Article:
by Matt Sapp

The World Cup is in full swing, and even though the USA didn’t make it this year, I’m still watching. As teams and fan bases from all over the world pour their hearts out on the world stage, “the church” could stand to learn a few things from them.

Passion Matters
The World Cup would be nothing without the unrivaled passion of the coaches, player, and fans. They all act as if the whole world hangs in the balance. Their focused energy and attention for ninety minutes leaves no doubt that what they’re engaged in is supremely important to them.

What if we treated church that way? What if we approached worship that way? What if we believed that the whole world hung in the balance as we approached our faith together? It does.

World Cup fans understand that their participation counts. They know that their attendance matters. They know that they are more than just spectators.

What if we understood our roles in worship and church life to be every bit as participatory as World Cup fans understand their roles to be? Passion matters.

Patience is a Virtue
In a sport where a match can often be scoreless at halftime, patience is a virtue. Patience expresses itself as preparation and anticipation. At the World Cup, teams carefully prod and push, looking for weak spots, testing match-ups, and trying new strategies–and every exploratory feint is understood as integral step toward achieving the ultimate goal.

We all want immediate results. We want to see immediate improvement in our personal lives when we commit to a new routine. We want to see immediate improvement in our church when we empower new leadership or implement a new program. But the World Cup reminds us that active and preparatory patience is a virtue as we explore what works to make our visions a reality.

Persistence Pays Off
Every cross into the box doesn’t produce a goal, but the more good balls you get in front of the net, the more likely you are to succeed. The vast majority of attacking plays in soccer fail. Passes are intercepted. Shots miss their mark. Plays are well defended. Goalies make great saves.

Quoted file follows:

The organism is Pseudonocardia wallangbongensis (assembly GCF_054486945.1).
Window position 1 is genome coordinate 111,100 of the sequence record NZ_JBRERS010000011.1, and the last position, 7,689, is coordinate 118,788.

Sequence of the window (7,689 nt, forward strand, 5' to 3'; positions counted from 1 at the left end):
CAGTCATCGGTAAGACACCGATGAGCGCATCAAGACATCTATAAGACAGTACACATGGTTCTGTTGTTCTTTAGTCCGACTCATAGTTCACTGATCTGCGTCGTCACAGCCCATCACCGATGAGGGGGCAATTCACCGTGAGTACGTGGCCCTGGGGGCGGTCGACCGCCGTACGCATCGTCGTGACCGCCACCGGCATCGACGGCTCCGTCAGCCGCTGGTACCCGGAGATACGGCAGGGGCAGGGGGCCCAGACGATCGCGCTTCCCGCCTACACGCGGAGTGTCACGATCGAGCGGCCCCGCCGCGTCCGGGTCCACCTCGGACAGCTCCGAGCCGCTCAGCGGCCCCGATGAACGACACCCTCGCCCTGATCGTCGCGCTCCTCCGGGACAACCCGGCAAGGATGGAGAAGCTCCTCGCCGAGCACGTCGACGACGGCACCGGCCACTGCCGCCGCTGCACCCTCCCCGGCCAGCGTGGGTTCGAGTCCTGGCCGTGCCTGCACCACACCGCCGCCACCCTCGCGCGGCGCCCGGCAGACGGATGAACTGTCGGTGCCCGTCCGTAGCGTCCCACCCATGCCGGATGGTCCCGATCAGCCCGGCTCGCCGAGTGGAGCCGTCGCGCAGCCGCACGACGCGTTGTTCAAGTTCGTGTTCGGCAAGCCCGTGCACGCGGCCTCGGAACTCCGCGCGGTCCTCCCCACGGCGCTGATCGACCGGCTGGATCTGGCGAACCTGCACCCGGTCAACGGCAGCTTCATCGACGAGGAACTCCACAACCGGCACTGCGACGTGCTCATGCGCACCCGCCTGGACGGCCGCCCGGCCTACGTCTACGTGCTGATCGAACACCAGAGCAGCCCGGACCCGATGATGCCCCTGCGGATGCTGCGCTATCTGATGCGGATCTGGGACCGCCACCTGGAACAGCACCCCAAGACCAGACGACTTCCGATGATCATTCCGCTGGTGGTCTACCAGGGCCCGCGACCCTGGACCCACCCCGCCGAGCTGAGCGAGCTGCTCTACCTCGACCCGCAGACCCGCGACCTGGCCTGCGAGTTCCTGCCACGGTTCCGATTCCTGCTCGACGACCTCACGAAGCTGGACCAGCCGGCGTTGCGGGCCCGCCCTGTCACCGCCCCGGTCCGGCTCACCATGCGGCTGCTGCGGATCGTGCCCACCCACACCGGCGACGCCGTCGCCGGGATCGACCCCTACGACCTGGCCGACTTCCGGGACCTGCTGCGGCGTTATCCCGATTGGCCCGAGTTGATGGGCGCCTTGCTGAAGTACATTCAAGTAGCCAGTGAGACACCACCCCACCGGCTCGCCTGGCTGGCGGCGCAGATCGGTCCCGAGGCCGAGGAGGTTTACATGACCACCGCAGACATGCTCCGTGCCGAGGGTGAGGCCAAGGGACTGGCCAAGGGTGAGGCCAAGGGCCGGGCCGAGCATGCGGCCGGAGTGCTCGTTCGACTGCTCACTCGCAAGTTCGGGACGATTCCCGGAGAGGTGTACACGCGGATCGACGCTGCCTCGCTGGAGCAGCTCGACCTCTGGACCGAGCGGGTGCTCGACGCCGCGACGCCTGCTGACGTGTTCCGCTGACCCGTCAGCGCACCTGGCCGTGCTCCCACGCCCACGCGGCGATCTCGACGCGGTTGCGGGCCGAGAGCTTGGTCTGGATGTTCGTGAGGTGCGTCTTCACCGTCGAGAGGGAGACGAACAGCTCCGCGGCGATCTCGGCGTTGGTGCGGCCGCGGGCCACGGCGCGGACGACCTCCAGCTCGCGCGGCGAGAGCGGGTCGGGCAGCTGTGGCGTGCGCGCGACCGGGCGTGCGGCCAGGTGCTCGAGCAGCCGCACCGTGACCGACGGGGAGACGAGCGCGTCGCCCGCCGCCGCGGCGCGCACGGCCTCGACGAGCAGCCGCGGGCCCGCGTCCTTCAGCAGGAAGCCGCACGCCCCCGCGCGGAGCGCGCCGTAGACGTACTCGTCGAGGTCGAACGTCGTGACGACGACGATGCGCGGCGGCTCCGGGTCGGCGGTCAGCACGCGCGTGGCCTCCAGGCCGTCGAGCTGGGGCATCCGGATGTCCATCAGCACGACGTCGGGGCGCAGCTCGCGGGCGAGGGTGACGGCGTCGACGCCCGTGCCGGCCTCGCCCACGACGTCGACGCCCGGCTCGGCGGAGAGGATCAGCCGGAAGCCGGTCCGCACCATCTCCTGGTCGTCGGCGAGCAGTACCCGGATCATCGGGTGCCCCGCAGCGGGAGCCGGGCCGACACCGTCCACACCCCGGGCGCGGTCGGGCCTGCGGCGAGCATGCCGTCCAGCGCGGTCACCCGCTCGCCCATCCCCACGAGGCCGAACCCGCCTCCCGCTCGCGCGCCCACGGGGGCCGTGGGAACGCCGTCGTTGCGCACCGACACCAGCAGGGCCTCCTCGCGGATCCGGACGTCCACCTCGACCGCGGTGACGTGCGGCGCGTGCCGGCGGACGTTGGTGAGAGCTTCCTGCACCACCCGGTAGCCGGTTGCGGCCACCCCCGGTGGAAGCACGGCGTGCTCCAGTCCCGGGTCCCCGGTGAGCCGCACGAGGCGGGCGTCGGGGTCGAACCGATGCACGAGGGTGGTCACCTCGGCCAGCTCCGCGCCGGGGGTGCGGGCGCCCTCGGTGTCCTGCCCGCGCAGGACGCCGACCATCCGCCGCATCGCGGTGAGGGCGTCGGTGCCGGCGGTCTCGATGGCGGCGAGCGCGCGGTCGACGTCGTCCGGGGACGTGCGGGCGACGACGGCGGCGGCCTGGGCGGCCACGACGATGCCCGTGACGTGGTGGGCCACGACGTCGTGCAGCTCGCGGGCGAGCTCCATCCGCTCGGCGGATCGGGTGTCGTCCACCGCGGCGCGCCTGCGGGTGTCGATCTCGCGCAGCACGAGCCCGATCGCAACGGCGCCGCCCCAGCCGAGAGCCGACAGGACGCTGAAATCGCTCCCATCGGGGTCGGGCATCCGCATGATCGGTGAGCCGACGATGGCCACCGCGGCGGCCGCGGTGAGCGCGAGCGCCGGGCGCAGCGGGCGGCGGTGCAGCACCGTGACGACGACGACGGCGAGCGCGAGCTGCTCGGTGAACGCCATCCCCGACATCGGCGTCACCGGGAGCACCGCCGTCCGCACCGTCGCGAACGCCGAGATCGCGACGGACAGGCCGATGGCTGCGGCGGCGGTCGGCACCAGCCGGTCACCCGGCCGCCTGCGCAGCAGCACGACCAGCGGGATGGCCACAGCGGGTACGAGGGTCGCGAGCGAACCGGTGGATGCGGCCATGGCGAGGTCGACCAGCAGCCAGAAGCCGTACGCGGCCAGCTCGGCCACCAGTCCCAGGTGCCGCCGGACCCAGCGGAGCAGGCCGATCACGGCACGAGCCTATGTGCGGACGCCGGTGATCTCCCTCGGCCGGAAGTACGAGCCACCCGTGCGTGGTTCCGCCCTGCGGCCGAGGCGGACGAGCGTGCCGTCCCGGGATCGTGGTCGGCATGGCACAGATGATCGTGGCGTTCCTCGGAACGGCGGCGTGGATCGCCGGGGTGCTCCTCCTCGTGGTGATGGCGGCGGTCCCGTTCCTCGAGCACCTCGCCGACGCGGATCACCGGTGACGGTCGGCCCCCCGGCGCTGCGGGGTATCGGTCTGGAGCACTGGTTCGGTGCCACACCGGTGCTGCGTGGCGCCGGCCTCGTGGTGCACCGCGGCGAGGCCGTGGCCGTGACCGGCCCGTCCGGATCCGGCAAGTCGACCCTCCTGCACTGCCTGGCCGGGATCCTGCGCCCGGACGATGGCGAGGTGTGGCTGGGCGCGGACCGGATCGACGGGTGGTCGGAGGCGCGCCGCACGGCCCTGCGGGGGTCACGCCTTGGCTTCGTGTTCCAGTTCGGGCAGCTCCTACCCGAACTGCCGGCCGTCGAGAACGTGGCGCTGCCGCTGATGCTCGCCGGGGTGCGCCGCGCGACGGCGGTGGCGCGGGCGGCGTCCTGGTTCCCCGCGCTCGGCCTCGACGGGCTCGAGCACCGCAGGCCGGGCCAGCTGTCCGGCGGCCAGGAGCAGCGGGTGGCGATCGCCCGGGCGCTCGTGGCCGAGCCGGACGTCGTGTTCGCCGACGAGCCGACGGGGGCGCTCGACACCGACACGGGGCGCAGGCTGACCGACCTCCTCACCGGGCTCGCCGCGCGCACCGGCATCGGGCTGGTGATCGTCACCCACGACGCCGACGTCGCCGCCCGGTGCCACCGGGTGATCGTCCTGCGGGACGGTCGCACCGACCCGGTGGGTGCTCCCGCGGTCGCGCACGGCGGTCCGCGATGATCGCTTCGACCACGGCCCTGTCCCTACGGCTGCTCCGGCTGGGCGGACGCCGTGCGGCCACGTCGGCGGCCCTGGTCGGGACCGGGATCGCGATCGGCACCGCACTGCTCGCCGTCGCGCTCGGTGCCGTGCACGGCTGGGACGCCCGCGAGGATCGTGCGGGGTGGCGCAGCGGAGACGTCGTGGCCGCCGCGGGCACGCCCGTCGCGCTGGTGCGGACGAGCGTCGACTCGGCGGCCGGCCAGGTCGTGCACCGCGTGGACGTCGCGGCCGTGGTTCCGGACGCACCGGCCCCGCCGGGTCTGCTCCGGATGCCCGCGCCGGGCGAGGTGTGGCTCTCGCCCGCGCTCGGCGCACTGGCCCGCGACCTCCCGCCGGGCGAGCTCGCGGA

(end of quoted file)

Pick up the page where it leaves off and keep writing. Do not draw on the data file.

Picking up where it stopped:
So persistence becomes the key to success. Keep trying. Keep trying. Keep trying. And then, when the pass comes to you perfectly, the defender moves the wrong way, the goalie is off balance, and the net opens up in front of you—shoot with confidence and strike with courage.

Believe in yourself. Take the shot. Persistence pays off.

Timing is Critical
Fear is our most frequent—and worst—motivator. That’s true for individuals. And it’s true for churches. Fear can look like hesitation and indecisiveness; and it can look like hurriedness and desperation. Few things get me more antsy when watching the World Cup than a player who hesitates when an opportunity appears. Alternately, players who miss opportunities by rushing into them too quickly can be equally frustrating to watch.

Fear throws off our timing, and timing is key if we want to take advantage of the opportunities that come our way. The winning team is the team that makes the most of the chances it gets—a team that neither hesitates nor hurries.

Often that’s the only difference in a World Cup game. Often that’s the only difference in a church or in a life. Timing is critical. Trust in the wisdom of God’s timing.

If you haven’t watched the World Cup yet, it’s not too late to start. There’s a whole week left, and it’s just now getting good. So pick a team to root on to victory. And remember, there’s a lot we can learn from the passion, patience, persistence and timing of the World Cup.

See you Sunday.